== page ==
Black Farmer from Birmingham man promotes diversity in farming with initiative for teens

It will be an all-expenses paid residential weekend at the University College’s countryside campus from 7-9 October.

A Birmingham man has partnered up with Writtle University College (WUC) in Essex to increase diversity within the food, farming and agricultural industries.

The initiative - New Faces For Farming - will offer young people from a wide range of backgrounds an opportunity to learn about careers in this sector. Participants will visit WUC’s working farm and experience a weekend of socialising and life on a university campus.

It will be an all-expenses paid residential weekend at the University College’s countryside campus from 7-9 October and will offer teenagers, aged 16-18, a taste of farm life.

Wilfred Emmanuel-Jones, Founder of The Black Farmer

Wilfred Emmanuel-Jones MBE, aka The Black Farmer, who was raised in Small Heath, realised his dream of owning a farm at the age of 40 and now wants young people from diverse backgrounds to consider farming as a career.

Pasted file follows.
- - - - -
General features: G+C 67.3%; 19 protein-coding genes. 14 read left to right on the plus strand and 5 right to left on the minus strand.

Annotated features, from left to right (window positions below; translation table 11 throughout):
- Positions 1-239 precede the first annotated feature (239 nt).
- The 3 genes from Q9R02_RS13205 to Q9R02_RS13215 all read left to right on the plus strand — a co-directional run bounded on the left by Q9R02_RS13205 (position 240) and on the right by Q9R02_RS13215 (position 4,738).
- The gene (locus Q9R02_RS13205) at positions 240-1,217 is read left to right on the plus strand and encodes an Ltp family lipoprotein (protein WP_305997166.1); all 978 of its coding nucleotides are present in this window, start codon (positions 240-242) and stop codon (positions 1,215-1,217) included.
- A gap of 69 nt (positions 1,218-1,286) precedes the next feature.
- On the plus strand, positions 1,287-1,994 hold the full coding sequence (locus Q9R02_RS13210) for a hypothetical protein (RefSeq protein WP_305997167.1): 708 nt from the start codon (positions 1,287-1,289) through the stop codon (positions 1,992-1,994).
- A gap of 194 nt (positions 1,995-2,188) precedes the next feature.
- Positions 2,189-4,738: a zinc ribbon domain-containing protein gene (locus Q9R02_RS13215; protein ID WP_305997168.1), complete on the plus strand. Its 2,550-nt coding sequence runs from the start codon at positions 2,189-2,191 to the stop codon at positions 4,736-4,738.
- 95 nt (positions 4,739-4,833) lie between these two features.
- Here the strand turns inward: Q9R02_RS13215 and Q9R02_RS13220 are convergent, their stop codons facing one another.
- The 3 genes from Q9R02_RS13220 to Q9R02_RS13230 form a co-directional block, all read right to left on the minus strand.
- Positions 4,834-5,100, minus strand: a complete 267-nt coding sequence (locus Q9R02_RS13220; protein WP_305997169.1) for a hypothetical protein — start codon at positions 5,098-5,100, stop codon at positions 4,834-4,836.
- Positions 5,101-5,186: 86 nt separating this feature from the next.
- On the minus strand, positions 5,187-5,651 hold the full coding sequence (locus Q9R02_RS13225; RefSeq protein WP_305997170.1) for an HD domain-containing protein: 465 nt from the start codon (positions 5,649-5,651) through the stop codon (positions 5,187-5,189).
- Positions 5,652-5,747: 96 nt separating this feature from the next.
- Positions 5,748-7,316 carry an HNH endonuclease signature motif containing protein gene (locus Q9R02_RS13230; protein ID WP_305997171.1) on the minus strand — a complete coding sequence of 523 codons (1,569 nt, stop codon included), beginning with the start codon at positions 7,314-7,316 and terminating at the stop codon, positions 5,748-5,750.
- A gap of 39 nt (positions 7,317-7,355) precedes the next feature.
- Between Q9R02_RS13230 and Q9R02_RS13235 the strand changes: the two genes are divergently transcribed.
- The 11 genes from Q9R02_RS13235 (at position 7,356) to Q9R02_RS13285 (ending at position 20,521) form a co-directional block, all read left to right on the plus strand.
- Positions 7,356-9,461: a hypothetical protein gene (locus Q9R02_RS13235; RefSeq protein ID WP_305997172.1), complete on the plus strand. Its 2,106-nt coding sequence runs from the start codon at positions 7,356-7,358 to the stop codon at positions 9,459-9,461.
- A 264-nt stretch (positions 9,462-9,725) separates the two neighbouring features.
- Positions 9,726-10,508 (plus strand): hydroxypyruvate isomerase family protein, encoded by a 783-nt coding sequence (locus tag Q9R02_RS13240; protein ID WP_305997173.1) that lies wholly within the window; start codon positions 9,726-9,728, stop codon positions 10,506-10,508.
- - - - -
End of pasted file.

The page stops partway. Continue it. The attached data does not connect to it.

He fulfilled a life-long dream when he bought a small farm on the Devon/Cornwall border, which is the inspiration for his brand - The Black Farmer. He was awarded an MBE for Services to Farming in 2020.

Wilfred, now in his 60s came to the UK from Jamaica with his parents, he writes on his website. He was the eldest of nine chidlren and helped his father tending to their allotment.

“As a young boy living in inner city Birmingham and with an interest in farming, it was impossible to find the opportunity to develop this interest. Fifty years on nothing has changed. Many young people interested in food, farming and agriculture do not know where to go to explore and develop their interest. This scheme is the first step in bringing about much needed change,” he said.

Writtle University College’s Vice Chancellor, Professor Tim Middleton said: “We are pleased to be working closely with Wilfred Emmanuel-Jones to launch this important initiative. Agriculture should be a sector that welcomes everyone and our residential weekend marks the first of a series of measures aimed at widening access to this rewarding industry.”

Diversity in agriculture

A National Farmer’s Union report said agriculture contributed around £24 billion of revenues and around £8.5 billion of Gross Value Added to the UK economy in 2015. Agriculture also provides around 475,000 jobs directly. And yet, farming can be the least diverse industry. A Sky News report had said that 97.2% of workers in agricultural, forestry and fishing are white, excluding seasonal workers, are white.

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